— Marilisa Schachinger of Martel Event
12 of 25
Illustrated by Mary Galloway.
Don't Get Financially Overextended
"Don't go into debt for your wedding. Determine your budget, and then determine your celebration. For a small budget, have an intimate wedding with up to 25 of your closest friends and family standing by you to celebrate your day at a public place like a park. Hire a photographer for an hour to document your happy occasion, and host a meal, or apps and brew, at a local restaurant or brewpub, making it adventurous by choosing a 'getaway' destination within a couple of hours of home."

— Monique Wilber of Sierra & Sky Weddings
13 of 25
Illustrated by Mary Galloway.
Keep Your Perspective
"Don't have unrealistic expectations, and ditch the word 'perfect.' Instead, choose to celebrate your day and how it unfolds."

— Saundra Hadley of planning...forever events
14 of 25
Illustrated by Mary Galloway.
Be Aware Of Environmental Factors
"While mountain backdrops make for beautiful outdoor ceremonies, be considerate of the high altitude, especially for older guests and other guests traveling from out of state (it's safe to have an oxygen supply on hand just in case). You'll also want to have plenty of water and sunscreen on hand for you and your guests. Even a short amount of time in the sun at high altitudes can cause a pretty bad sunburn!"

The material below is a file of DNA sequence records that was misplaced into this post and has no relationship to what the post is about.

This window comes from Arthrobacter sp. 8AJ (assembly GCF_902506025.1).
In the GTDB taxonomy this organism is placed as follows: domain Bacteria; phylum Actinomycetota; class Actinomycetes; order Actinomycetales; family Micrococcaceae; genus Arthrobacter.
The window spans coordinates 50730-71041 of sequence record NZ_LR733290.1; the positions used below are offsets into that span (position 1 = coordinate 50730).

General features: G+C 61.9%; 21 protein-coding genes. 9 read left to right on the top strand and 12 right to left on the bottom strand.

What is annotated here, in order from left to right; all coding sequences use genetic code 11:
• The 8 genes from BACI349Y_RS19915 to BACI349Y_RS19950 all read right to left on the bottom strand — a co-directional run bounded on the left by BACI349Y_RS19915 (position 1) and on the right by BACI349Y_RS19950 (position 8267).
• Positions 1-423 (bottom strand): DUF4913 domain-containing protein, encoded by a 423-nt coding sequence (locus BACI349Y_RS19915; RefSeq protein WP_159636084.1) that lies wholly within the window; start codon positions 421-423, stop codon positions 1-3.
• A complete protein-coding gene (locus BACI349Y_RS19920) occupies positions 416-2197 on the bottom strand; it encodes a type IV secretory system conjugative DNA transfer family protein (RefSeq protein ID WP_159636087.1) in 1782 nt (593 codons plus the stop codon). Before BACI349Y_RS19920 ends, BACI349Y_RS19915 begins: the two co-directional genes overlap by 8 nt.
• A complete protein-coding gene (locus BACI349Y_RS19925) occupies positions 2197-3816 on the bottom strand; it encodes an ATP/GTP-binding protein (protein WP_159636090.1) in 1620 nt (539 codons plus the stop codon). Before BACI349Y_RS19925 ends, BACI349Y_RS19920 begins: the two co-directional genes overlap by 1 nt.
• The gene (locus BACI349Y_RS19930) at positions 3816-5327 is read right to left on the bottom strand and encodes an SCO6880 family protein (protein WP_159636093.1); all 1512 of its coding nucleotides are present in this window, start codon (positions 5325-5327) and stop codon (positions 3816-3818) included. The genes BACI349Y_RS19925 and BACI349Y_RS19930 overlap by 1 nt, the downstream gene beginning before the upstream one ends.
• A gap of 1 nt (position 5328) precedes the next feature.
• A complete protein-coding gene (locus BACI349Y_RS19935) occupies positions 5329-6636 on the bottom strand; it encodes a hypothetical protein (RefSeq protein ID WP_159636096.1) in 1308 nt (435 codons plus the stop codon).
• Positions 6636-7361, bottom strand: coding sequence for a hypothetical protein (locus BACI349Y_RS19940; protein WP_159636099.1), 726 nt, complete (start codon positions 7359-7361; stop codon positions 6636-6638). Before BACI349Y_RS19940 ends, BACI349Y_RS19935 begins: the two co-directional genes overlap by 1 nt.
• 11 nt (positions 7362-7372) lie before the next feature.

— Lauren Groeper, Chancey Charm (Denver), Denver, CO
15 of 25
Illustrated by Mary Galloway.
Make Your Money Work For You
"Couples are forevermore looking for ways to save money on their big day. Merely choosing seasonal blooms helps, but isn't the ideal way for drastic savings. We suggest engaged couples sign up for credit cards that offer great points systems. It may sound somewhat unusual, but the points earned on the amount of expenses for a full wedding can mean you don't have to reach into your wallet during your honeymoon at all."